The Origin Of Virtual Reality
The concept of virtual reality dates back to World War II. Then, piloting training for combat missions had need of realistic flight simulators. The technology of the day was insufficient to produce much beyond a rudimentary simulation.
By the 1960s, technology advanced to a point where virtual reality became possible. In 1966, Ivan Sutherland conducted experiments with the first head-mounted three-dimensional displays at the Massachusetts Institute of Technology's Lincoln Laboratory. Although the headset was extremely cumbersome, the user was able to view a computer-generated three-dimensional cube floating in space and, by moving his or her head, inspect various aspects of the cube and determine its dimensions. Sutherland built the first fully functional head-mounted display unit in 1970.
Myron Krueger also worked on the infant science of virtual reality, first at the University of Utah and later at the University of Connecticut. His "artificial realities" used both computers and video systems. VIDEOPLACE was first exhibited in 1975 at the Milwaukee Art Center. Using video displays, computer graphics, and position-sensing technologies, Kreuger was able to create a virtual environment in darkened rooms containing large video screens. People in the room could see their own computer-generated silhouettes and follow their movements in the virtual world projected onto the screen. In addition, people in two different rooms could see each others' silhouettes and interact in the same virtual world.
As is the case with other technological advance, much of the initial development of virtual reality was funded by the military. By 1972, the General Electric Corporation had built one of the first computerized flight simulators, using three screens surrounding the training cockpit to provide a 180-degree field of view that simulated flying conditions. In 1979, virtual reality technology was incorporated into a head-mounted display developed by the McDonnell-Douglas Corporation. Three years later, Thomas Furness III, who had created visual displays for the military since 1966, developed the prototype Visually Coupled Airborne Systems Simulator. Donning a specialized oversized helmet, pilots were presented for the first time with an abstract view of flying conditions instead of a reality-based image. Since they were unable to see anything but the computerized cockpit's field of view, pilots became totally immersed in the graphic representation.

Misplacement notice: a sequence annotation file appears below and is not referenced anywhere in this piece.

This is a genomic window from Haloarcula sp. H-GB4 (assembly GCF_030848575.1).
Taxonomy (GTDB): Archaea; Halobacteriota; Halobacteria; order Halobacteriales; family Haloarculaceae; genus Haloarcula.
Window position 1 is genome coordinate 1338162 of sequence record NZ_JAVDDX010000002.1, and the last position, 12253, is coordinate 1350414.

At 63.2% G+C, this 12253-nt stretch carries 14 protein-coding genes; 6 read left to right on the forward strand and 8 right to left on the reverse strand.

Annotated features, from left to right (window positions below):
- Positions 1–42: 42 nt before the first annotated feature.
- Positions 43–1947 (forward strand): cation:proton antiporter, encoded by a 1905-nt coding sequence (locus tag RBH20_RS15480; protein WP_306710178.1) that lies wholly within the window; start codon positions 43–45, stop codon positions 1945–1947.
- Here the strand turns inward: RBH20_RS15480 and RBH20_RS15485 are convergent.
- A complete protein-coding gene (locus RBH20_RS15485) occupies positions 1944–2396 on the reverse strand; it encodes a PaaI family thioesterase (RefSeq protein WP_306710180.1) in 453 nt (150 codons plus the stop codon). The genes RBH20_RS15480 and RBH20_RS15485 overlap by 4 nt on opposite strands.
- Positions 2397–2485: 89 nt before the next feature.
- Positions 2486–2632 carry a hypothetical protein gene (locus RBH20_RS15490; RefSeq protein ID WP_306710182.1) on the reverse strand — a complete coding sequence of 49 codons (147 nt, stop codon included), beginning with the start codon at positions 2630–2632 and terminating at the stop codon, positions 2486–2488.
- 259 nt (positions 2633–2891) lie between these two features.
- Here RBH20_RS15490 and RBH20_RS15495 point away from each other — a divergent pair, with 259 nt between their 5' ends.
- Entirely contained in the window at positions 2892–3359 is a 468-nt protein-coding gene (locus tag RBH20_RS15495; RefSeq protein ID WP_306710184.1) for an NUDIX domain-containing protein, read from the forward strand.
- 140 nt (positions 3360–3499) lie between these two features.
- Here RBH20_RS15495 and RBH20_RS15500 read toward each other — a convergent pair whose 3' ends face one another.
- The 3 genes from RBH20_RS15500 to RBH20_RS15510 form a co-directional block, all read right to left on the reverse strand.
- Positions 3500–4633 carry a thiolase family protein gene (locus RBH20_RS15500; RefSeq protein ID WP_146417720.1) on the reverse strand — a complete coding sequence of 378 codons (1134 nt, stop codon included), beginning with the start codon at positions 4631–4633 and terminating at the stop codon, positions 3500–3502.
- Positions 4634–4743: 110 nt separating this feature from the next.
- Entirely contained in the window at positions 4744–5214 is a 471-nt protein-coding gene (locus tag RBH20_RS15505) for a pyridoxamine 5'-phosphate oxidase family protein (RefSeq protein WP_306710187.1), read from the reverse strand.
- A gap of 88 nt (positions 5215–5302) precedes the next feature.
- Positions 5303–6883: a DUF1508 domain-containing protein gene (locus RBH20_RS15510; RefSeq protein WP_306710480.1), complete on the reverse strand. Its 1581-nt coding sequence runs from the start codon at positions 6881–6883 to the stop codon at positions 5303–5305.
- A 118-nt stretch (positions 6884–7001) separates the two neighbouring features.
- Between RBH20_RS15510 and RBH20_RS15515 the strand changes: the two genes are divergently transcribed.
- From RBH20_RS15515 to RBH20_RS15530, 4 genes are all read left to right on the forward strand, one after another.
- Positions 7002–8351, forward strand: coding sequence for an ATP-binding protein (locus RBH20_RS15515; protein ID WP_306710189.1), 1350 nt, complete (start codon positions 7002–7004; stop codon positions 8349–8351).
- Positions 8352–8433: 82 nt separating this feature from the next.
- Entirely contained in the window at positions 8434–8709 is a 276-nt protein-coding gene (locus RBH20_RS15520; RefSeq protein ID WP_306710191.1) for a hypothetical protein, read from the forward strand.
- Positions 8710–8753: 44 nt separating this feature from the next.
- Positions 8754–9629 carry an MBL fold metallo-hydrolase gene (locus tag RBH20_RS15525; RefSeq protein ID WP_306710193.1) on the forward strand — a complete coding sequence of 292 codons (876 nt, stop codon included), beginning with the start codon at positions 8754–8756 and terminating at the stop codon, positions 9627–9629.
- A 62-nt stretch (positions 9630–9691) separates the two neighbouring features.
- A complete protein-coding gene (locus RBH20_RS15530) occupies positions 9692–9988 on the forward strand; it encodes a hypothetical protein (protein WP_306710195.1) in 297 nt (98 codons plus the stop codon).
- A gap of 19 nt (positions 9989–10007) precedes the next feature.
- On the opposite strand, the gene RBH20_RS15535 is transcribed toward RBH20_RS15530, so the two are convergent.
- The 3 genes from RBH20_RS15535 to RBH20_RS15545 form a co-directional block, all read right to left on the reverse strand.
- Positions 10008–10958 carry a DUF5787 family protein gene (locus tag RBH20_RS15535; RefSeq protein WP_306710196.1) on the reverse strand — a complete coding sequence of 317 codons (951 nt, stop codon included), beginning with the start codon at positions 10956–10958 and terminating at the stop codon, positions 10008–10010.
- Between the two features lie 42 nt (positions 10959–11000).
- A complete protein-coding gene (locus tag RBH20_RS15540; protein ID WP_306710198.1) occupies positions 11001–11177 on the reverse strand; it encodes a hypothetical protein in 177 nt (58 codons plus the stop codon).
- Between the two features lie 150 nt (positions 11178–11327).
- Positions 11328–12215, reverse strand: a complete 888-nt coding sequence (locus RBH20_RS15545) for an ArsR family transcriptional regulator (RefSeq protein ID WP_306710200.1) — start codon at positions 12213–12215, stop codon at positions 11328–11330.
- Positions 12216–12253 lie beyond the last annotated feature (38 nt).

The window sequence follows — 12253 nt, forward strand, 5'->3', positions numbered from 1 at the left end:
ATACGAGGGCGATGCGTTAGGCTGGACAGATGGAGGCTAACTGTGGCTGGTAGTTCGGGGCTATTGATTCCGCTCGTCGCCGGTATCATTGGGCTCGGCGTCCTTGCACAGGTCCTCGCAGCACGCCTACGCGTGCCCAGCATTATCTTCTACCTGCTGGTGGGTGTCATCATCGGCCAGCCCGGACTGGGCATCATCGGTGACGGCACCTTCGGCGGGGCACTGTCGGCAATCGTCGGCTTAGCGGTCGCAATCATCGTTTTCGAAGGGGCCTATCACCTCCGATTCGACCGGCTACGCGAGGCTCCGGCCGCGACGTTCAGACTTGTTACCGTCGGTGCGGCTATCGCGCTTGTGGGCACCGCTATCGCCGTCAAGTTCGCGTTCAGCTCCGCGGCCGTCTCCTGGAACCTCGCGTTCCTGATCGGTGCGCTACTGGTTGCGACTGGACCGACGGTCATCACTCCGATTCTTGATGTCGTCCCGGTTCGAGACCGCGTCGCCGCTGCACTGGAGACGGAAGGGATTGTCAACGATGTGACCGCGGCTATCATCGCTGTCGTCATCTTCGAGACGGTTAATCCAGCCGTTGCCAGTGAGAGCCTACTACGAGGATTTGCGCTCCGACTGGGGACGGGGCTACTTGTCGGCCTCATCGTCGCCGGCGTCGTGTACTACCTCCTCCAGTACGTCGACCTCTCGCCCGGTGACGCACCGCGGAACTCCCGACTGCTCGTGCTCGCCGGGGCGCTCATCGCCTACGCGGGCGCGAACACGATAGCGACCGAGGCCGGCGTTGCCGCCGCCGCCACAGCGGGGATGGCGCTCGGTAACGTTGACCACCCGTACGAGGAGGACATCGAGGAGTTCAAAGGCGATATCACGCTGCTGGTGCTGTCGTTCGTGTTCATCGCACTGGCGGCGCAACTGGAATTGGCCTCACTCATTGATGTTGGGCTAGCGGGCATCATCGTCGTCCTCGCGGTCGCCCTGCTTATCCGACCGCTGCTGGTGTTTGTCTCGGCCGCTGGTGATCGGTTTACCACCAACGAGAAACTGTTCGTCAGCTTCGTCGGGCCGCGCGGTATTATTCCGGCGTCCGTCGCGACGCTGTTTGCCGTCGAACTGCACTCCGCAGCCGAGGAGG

While scientists like Sutherland and Furness concentrated on the visual components of virtual reality, Frederick Brooks began experimenting with tactile feedback, or the sense of touch, in the early 1970s at the University of North Carolina. However, it was not until 1986 that the computer industry developed the tools to simulate tactile experience (i.e., sensing by touch). Brooks was able to develop his GROPE-III system, which used a specialized remote manipulator based on a device that mimicked arm motions to handle radioactive substances. Specifically, the GROPE-III system generated stereoscopic images of molecules and protein structures that could be felt and manipulated as though they existed in the physical world.
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